With public artwork along the way, it has apartments, dining, and shopping like the popular Ponce City Market complex. In Georgia, it’s the Silver Comet Trail, which gets its name from a passenger train on the Seaboard Air Line Railroad that operated between 1947 and 1969.
Popular with cyclists, this section was built in 1998 and passes by mill ruins, rail trestles, creeks, and forests. Named for a Creek Indian leader, the track is paved and relatively flat, which is perfect for biking beginners.
Along the way are countless restaurants, businesses, and residences as well as access to BART, the Bay Area public transportation system. To the south, the path is surrounded by golf courses and connects to the Alamo Canal and Centennial Trails.
View Map Address Tammany Trace Bike Trail, Covington, LA, USA Built along the former Illinois Central Railroad rail line, the Tammany Trace is a 31-mile trail between Covington and Slidell, on the North shore of Lake Pontchartrain near New Orleans. First conceptualized in 1992, the trace passes through charming towns like Anita Springs, Mandeville, and Wycombe.
The gravel path runs along the Missouri River and passes former signals and tunnels, while the old railroad depots have now been transformed into public restrooms. View Map AddressGenesee Valley Greenway Trail, Pottsville, NY14546, USA This 90-mile stretch in upstate New York was originally the right-of-way for the Pennsylvania Railroad.
In 1991, it became the Geneses Valley Greenway, passing over railway bridges and through canal locks on the way from Rochester to Hillsdale. Connecting with the Erie Canal Heritage Trail, the route has interpretive signage that informs visitors of the area’s history.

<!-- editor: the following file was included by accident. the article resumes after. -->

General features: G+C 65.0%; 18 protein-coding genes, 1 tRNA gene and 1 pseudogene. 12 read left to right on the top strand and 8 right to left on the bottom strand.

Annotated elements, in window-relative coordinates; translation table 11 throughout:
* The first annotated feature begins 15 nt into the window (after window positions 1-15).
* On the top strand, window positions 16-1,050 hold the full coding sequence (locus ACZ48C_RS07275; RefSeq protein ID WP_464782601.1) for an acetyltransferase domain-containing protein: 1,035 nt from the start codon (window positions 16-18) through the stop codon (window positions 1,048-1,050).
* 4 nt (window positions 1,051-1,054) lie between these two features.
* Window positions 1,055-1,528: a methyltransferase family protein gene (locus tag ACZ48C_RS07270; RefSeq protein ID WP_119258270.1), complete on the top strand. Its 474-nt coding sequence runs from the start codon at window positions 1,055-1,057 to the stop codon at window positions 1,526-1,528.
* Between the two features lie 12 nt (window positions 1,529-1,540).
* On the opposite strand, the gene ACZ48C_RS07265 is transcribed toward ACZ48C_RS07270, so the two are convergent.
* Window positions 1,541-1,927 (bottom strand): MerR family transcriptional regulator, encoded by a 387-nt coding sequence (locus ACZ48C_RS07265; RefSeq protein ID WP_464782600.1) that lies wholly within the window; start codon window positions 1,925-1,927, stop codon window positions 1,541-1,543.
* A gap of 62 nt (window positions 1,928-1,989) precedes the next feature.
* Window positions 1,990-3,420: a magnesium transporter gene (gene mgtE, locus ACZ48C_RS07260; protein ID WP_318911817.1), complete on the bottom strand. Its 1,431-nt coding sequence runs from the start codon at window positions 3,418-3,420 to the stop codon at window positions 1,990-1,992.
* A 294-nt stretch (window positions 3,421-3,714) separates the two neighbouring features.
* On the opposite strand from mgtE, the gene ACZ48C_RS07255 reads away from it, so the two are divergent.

Washington has its fair share of paths, but the 31-mile Kickiest Trail winds through the iconic Columbia River Gorge. The former Burlington Northern Railroad Company corridor connected the communities of Lyle and Golden dale until it was turned over to the Rails -to- Trails Conservancy in 1993.
Because the Kickiest passes over historic rail trestles and alongside a mix of public and private land, dogs must be kept on leashes. In 1911, a new stretch was created to avoid the steep grades, leading the land from Elroy to Sparta to later be abandoned.
The 32-mile crushed limestone path passes through three preserved railroad tunnels, including one with a colony of bats. Between 1900 and 1977, the route turned into a railroad line between Abingdon and Damascus, carrying passengers and iron ore.
RENT WHEELS FROM The Danville Railroad Depot Trailhead Visitor Center (601 Richmond Rd. WHEN YOU CAN'T BIKE ANOTHER MILE Latter-day lumberjacks (and bills) can see photos and artifacts from the heyday of logging at the tiny Westwood Museum (311 Ash St.; 530/256-2233).
TRIP TIP For a less strenuous ride, take a shuttle to Westwood and head east (downhill). Or try the easy 14 miles from Danville to Devil's Corral and back; you'll still hit eight bridges and two tunnels.
FOR MORE INFORMATION Contact the visitors' center in Danville (see above) or the Bureau of Land Management (530/257-0456; www.ca.blm.gov/eaglelake), which is responsible for the trail. This gentle canter, 40 miles west of Fort Worth, passes horse ranches, wildflower meadows, and pastures where longhorns graze.
STAY AT The Dancing Oaks Ranch (940/374-3804; www.dancingoaksranch.com; cabin with full kitchen from $150), outside Weatherford, offers horseback-riding lessons and trail rides. TRIP TIP To use the trail you need a pass ($2 per adult), on sale at entry points.
Favorite spots: the towering bluffs along the Missouri River and the V-shaped petroglyph on a cave east of Roche port. STAY AT You can sleep in a converted boxcar at the Katy O'Neil Bed & Bike fest (101 Lewis St., Roche port; 573/698-2453; www.katyoneil.com ; doubles from $110, including bike rental; small extra charges for kids).